Ruth Maguire MSP pledges to back a law to end unsafe pavement parking
The MSP for Cunninghame South helps raise awareness of the dangers of pavement parking
Ruth Maguire MSP spoke with the charity Guide Dogs Scotland at the SNP conference about the challenges pavement parked cars create for blind and partially sighted people, who may have to risk their safety by walking into the road just to get by.
A survey by Guide Dogs showed that 97% of blind or partially sighted people encounter problems with street obstructions, and 90% of those had experienced trouble with a pavement parked car.
The MSP for Cunninghame South heard of the difficulties that councils face in trying to tackle the issue with their current powers, and why Guide Dogs is calling for a clear law on pavement parking.
To illustrate the problem, the charity asked Ruth to clear the streets of pavement parked cars against the clock on a specially-themed whack-a-mole game.
Guide Dogs Scotland is supporting proposals in the Transport (Scotland) Bill in the Scottish Parliament that would prohibit pavement parking, except in areas which need a legitimate exemption. Ruth Maguire MSP is supporting this Bill and Guide Dogs’ campaign to make pavement parking an offence. This would give local authorities real power to properly tackle this problem.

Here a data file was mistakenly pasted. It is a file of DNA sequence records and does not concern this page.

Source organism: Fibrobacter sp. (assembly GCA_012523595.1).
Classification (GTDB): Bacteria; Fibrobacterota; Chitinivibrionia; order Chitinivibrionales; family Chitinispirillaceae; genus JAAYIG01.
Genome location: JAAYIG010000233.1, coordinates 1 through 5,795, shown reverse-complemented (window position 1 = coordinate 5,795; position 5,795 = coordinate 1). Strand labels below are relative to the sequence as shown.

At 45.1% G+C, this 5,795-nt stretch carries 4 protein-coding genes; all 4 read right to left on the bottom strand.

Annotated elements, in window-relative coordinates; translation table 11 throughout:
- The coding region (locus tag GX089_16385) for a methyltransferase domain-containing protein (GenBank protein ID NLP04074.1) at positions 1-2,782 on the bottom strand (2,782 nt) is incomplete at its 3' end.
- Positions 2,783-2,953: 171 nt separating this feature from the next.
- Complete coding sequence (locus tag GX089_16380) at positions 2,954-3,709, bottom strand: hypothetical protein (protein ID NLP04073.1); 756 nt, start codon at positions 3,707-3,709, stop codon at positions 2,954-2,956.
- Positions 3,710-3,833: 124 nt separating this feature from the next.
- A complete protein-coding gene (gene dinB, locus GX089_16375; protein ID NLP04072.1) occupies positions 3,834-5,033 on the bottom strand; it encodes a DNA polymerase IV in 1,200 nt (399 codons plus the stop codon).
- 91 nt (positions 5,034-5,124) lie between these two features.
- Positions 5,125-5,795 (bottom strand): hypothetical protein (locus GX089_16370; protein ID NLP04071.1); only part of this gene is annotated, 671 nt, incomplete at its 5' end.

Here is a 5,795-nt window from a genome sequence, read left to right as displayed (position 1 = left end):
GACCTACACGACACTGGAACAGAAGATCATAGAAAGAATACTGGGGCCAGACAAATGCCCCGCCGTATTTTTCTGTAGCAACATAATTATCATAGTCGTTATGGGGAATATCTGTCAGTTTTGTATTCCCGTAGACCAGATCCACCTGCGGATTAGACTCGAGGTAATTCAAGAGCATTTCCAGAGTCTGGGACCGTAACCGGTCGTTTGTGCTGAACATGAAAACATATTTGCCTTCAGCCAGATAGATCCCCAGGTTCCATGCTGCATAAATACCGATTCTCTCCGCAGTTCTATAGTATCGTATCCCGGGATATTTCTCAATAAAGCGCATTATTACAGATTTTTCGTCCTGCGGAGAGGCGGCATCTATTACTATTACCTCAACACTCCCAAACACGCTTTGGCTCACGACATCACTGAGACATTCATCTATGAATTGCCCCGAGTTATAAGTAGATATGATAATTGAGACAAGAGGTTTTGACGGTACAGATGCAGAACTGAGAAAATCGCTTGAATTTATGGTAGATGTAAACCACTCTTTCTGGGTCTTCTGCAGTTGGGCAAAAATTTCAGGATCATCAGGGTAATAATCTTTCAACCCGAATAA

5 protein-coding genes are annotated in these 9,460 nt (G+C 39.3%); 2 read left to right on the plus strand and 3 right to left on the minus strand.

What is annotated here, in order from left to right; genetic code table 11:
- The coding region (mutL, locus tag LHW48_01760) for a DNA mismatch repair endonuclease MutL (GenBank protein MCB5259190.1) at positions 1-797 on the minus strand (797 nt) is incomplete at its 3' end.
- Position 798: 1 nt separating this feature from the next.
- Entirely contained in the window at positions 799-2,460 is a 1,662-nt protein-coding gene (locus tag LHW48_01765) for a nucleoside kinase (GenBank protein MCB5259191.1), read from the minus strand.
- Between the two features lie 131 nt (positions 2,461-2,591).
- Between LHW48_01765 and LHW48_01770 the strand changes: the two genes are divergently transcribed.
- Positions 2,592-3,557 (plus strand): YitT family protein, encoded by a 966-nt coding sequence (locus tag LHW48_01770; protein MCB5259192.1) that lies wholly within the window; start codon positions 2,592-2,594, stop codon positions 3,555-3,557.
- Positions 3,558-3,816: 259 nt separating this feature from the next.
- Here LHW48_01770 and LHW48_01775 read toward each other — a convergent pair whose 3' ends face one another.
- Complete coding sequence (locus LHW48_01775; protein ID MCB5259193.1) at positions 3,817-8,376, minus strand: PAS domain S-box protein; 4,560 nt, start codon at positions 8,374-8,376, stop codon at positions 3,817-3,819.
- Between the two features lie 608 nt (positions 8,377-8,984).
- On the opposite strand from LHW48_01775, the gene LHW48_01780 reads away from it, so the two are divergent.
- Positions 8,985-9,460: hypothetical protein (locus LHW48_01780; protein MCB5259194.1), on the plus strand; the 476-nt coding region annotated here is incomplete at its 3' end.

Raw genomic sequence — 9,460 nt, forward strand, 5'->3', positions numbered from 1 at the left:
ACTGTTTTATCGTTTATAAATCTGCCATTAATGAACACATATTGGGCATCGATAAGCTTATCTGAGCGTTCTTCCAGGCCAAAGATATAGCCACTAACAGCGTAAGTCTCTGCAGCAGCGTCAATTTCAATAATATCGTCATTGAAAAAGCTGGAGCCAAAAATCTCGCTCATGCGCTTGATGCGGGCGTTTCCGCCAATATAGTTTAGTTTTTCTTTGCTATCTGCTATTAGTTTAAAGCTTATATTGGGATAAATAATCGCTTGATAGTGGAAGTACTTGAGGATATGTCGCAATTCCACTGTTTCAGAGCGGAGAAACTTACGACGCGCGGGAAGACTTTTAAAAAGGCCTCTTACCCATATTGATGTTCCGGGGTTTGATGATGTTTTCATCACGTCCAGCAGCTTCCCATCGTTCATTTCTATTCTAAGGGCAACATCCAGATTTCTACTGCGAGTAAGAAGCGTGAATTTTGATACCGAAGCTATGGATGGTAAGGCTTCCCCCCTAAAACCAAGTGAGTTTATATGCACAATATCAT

Ruth Maguire MSP said: “I’m grateful to Guide Dogs Scotland for drawing attention to the issue of irresponsible parking on pavements and the dangers it presents to blind and partially sighted people. I’m supportive of measures to tackle the problem, whilst allowing for legitimate exemptions. Proper control will also make life easier and safer for other pavements users such as people in wheelchairs and folk with buggies and prams.”
Niall Foley, Engagement Manager at Guide Dogs Scotland, commented: “Cars blocking pavements are a nuisance for everyone, but can be a real danger for people for people with sight loss, potentially forcing them out into the roads to get by. The powers that councils and police have at the moment aren’t sufficient to tackle the problem, and that’s why we are supporting the Scottish Government’s proposals in the Transport (Scotland) Bill for a clear law where drivers cannot park on the pavement unless they’re in a specifically designated area.”
The Guide Dogs for the Blind Association provides independence and freedom to thousands of blind and partially sighted people across the UK through the provision of guide dogs, mobility and other rehabilitation services. It campaigns for the rights of those with visual impairments. Guide Dogs is working towards a society in which blind and partially sighted people enjoy the same freedom of movement as everyone else.
For more information about Guide Dogs Scotland and its Pavement Parking campaign, contact Engagement Manager Niall Foley on 0118 983 6131 or firstname.lastname@example.org